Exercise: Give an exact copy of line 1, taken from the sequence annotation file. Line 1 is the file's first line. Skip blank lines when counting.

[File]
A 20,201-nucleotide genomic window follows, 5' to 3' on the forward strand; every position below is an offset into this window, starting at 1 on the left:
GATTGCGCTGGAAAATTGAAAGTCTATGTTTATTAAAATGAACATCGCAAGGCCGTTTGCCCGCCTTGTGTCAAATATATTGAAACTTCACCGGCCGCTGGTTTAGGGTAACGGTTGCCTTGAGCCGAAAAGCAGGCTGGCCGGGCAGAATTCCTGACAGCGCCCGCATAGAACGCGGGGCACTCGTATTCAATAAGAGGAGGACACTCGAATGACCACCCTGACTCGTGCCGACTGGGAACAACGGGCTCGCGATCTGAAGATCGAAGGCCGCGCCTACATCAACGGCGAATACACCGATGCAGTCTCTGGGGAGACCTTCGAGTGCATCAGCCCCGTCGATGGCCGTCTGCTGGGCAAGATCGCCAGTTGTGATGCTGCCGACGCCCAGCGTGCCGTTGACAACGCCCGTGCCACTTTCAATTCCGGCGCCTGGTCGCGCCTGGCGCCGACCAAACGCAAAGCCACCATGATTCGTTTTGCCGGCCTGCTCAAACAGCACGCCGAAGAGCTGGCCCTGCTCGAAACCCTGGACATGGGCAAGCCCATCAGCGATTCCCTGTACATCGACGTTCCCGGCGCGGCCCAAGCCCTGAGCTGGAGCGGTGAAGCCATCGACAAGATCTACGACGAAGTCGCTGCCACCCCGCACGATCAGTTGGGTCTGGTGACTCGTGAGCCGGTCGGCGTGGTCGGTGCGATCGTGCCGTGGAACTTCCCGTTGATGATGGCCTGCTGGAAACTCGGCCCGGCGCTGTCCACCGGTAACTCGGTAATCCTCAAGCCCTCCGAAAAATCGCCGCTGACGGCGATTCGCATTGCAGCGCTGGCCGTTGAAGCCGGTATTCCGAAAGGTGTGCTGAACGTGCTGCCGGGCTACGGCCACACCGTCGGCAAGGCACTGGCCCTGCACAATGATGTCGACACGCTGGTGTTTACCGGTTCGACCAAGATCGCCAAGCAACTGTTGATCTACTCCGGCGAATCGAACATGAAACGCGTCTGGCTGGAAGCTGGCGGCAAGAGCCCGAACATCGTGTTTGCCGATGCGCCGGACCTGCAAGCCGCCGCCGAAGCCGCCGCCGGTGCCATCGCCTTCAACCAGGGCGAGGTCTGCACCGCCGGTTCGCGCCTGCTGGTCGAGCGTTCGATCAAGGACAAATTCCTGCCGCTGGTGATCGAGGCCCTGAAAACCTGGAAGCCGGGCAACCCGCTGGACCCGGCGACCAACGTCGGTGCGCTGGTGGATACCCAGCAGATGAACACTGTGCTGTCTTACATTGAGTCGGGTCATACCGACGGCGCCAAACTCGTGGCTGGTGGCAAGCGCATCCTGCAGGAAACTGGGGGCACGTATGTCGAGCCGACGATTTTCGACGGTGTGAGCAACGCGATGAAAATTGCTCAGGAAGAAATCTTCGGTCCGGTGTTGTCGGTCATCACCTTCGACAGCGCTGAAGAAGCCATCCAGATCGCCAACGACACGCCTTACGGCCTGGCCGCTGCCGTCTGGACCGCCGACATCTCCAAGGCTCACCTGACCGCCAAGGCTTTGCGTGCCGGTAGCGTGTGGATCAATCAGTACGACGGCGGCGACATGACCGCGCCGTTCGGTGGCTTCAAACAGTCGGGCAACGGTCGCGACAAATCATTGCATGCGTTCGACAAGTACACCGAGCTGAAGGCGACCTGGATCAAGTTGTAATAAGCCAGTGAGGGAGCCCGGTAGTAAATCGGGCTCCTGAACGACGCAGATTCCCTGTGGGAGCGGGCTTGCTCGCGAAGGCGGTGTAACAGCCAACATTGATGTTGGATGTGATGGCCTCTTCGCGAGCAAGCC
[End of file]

A 20,201-nucleotide genomic window follows, 5' to 3' on the forward strand; every position below is an offset into this window, starting at 1 on the left: